Introduction. Hypersalience of evidence-hypothesis matches has recently been proposed as the cognitive mechanism responsible for the cognitive biases which, in turn, may contribute to the formation and maintenance of delusions. However, the construct lacks empirical support. The current paper investigates the possibility that individuals with delusions are hypersalient to evidence-hypothesis matches using a series of cognitive tasks designed to elicit the representativeness and availability reasoning heuristics. It was hypothesised that hypersalience of evidence-hypothesis matches may increase a person's propensity to rely on judgements of representativeness (i.e., when the probability of an outcome is based on its similarity with its parent population) and availability (i.e., estimates of frequency based on the ease with which relevant events come to mind). Methods. A total of 75 participants (25 diagnosed with schizophrenia with a history of delusions; 25 nonclinical delusion-prone; 25 nondelusion-prone controls) completed four heuristics tasks based on the original Tversky and Kahnemann experiments. These included two representativeness tasks (coin-toss random sequence task; lawyer-engineer base-rates task) and two availability tasks (famous-names and letter-frequency tasks). Results. The results across these four heuristics tasks showed that participants with schizophrenia were more susceptible than nonclinical groups to both the representativeness and availability reasoning heuristics. Conclusions. These results suggest that delusional ideation is linked to a hypersalience of evidence-hypothesis matches. The theoretical implications of this cognitive mechanism on the formation and maintenance of delusions are discussed.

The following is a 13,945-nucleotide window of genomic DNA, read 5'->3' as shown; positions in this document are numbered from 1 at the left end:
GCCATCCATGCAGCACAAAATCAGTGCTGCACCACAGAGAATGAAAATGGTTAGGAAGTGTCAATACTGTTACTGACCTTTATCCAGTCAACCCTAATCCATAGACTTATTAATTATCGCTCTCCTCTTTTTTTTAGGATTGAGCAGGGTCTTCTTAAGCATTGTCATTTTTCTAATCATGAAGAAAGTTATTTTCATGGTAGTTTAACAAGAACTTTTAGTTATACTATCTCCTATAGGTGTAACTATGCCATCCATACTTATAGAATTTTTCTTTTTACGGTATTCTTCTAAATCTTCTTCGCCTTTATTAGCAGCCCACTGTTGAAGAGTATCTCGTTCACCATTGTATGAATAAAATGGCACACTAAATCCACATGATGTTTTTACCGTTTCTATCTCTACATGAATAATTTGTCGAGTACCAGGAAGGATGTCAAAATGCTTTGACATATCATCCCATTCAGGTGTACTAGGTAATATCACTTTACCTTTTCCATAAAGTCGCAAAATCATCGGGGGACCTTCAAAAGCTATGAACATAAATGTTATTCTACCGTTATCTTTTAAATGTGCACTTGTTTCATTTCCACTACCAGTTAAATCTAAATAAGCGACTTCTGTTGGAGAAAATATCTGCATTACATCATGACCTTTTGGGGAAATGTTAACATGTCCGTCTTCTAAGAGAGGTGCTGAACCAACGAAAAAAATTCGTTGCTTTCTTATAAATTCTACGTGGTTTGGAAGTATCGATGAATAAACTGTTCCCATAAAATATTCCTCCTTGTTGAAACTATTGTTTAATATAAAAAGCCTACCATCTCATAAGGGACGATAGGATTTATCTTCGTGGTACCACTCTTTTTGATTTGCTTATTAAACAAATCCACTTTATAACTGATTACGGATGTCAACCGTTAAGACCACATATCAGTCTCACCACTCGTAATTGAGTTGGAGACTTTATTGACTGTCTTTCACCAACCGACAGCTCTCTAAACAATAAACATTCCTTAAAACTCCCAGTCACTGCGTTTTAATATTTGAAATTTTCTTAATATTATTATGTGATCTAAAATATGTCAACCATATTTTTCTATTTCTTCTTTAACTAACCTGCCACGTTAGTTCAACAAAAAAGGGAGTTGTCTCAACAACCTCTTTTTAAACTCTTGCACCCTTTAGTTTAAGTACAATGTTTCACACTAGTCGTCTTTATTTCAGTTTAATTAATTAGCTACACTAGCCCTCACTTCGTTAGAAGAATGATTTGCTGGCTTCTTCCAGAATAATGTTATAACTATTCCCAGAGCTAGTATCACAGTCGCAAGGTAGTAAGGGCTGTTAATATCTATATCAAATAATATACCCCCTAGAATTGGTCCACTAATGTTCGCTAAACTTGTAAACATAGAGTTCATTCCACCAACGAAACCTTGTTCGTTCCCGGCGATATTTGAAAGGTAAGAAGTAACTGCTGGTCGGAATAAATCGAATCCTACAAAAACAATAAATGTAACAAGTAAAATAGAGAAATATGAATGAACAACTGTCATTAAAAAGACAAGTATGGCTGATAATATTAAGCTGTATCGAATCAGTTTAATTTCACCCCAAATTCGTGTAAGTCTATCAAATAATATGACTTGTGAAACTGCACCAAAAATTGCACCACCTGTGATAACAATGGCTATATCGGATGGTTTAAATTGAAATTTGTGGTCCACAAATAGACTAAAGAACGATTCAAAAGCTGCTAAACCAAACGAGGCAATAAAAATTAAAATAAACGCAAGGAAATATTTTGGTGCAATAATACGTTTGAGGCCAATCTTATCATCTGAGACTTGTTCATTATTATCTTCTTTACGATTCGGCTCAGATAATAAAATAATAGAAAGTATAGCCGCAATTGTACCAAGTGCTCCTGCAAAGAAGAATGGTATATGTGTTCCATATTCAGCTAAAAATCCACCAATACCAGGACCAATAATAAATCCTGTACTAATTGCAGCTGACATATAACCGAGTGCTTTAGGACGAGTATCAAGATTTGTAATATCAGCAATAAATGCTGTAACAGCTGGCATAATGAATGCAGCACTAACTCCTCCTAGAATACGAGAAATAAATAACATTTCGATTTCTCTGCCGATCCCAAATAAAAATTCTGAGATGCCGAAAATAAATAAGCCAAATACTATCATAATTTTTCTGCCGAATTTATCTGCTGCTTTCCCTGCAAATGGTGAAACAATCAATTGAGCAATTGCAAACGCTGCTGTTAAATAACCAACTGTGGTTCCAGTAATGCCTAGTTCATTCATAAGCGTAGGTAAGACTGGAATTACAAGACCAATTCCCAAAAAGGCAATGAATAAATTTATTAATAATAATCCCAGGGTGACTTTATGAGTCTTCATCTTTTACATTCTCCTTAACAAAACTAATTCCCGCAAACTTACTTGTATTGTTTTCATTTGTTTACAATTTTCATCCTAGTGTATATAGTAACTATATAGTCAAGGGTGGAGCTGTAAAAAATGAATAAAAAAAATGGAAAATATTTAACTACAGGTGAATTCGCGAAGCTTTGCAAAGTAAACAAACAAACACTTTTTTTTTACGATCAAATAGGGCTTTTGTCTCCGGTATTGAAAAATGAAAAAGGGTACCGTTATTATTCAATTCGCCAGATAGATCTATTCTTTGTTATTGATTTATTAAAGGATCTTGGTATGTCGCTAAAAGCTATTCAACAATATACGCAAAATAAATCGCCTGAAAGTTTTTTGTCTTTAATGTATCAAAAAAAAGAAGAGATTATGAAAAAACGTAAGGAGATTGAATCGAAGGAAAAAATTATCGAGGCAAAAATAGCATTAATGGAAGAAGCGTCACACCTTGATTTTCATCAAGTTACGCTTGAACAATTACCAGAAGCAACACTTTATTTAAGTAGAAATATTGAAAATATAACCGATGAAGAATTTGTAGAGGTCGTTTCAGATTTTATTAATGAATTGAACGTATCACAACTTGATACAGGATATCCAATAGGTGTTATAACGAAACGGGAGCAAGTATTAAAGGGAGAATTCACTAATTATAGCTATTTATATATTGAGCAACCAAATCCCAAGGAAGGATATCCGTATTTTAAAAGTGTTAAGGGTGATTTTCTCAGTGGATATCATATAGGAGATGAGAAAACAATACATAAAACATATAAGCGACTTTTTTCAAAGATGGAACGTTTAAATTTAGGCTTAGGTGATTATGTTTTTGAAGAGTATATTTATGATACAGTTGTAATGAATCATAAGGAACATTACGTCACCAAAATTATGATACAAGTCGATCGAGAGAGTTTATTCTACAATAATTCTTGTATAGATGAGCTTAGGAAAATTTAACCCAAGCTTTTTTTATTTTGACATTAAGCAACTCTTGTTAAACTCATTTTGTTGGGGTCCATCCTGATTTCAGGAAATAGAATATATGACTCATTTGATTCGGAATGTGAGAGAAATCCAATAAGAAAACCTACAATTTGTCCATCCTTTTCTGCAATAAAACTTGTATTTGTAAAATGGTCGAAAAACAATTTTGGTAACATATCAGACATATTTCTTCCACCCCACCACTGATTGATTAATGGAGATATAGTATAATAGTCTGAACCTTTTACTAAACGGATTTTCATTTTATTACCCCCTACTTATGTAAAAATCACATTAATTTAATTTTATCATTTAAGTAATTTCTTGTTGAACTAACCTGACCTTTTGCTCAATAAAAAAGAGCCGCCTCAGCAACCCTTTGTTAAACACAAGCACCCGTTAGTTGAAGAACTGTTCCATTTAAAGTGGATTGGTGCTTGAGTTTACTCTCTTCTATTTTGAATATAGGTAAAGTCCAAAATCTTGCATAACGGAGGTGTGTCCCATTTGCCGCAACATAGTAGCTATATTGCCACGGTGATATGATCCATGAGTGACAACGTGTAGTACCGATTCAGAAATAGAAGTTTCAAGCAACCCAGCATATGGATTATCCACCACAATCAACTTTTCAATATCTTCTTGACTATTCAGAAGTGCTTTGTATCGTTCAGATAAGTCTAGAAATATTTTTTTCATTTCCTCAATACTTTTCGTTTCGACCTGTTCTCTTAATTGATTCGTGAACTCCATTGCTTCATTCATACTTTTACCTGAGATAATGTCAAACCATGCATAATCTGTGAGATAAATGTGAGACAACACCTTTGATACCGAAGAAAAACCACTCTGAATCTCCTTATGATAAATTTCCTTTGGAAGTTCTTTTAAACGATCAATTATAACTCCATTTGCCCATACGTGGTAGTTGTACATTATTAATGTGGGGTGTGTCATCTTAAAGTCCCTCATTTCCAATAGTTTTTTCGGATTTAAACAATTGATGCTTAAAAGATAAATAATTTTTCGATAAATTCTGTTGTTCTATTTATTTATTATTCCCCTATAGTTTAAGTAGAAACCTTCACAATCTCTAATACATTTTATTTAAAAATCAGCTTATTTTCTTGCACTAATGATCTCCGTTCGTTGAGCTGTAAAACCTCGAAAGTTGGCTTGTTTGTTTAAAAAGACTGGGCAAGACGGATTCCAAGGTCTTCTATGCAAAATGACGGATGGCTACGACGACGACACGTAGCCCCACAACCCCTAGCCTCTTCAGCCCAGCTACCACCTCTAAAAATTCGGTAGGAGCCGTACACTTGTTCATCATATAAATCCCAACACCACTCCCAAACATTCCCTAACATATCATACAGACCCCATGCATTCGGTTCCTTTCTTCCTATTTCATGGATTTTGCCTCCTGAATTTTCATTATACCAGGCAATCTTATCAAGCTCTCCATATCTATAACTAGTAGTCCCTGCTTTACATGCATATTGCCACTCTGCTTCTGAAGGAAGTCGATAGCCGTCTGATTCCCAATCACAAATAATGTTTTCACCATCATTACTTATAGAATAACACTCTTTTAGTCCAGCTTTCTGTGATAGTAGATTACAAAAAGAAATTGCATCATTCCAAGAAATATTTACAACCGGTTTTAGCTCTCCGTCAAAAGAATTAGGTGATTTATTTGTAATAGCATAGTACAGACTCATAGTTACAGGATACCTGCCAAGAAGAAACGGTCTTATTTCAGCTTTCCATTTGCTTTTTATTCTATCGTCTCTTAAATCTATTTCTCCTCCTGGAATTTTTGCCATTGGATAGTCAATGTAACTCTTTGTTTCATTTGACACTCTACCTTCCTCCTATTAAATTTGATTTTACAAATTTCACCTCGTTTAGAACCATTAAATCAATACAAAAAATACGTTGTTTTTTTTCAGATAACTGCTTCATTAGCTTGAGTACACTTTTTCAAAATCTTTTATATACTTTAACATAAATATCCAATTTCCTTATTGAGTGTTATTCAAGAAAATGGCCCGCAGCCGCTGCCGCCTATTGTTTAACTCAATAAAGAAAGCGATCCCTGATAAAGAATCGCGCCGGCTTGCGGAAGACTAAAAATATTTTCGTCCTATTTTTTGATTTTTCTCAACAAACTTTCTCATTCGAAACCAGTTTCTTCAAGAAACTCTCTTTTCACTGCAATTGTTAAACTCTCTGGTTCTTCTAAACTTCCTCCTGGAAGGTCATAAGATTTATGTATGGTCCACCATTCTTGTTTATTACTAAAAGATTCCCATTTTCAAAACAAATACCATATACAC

- Hypersalience of evidence-hypothesis matches
- Reasoning heuristics